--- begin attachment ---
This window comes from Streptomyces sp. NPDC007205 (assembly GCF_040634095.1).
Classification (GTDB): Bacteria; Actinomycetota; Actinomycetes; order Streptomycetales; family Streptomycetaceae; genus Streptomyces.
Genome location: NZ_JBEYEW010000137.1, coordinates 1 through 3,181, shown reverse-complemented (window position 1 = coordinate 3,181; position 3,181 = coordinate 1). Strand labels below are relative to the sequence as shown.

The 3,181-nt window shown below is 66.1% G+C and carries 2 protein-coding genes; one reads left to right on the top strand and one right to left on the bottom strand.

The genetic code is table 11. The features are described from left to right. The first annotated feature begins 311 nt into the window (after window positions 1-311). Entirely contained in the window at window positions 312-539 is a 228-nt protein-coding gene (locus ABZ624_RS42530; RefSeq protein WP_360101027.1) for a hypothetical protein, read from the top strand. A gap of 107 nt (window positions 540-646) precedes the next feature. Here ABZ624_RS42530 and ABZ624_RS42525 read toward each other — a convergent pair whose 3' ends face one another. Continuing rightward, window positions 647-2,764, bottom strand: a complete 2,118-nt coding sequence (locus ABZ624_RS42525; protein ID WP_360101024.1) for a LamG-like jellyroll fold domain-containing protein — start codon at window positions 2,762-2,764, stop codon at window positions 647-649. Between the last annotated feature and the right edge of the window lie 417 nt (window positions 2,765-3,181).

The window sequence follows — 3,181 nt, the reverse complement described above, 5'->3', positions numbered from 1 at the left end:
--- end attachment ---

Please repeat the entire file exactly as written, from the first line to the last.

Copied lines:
This window comes from Streptomyces sp. NPDC007205 (assembly GCF_040634095.1).
Classification (GTDB): Bacteria; Actinomycetota; Actinomycetes; order Streptomycetales; family Streptomycetaceae; genus Streptomyces.
Genome location: NZ_JBEYEW010000137.1, coordinates 1 through 3,181, shown reverse-complemented (window position 1 = coordinate 3,181; position 3,181 = coordinate 1). Strand labels below are relative to the sequence as shown.

The 3,181-nt window shown below is 66.1% G+C and carries 2 protein-coding genes; one reads left to right on the top strand and one right to left on the bottom strand.

The genetic code is table 11. The features are described from left to right. The first annotated feature begins 311 nt into the window (after window positions 1-311). Entirely contained in the window at window positions 312-539 is a 228-nt protein-coding gene (locus ABZ624_RS42530; RefSeq protein WP_360101027.1) for a hypothetical protein, read from the top strand. A gap of 107 nt (window positions 540-646) precedes the next feature. Here ABZ624_RS42530 and ABZ624_RS42525 read toward each other — a convergent pair whose 3' ends face one another. Continuing rightward, window positions 647-2,764, bottom strand: a complete 2,118-nt coding sequence (locus ABZ624_RS42525; protein ID WP_360101024.1) for a LamG-like jellyroll fold domain-containing protein — start codon at window positions 2,762-2,764, stop codon at window positions 647-649. Between the last annotated feature and the right edge of the window lie 417 nt (window positions 2,765-3,181).

The window sequence follows — 3,181 nt, the reverse complement described above, 5'->3', positions numbered from 1 at the left end: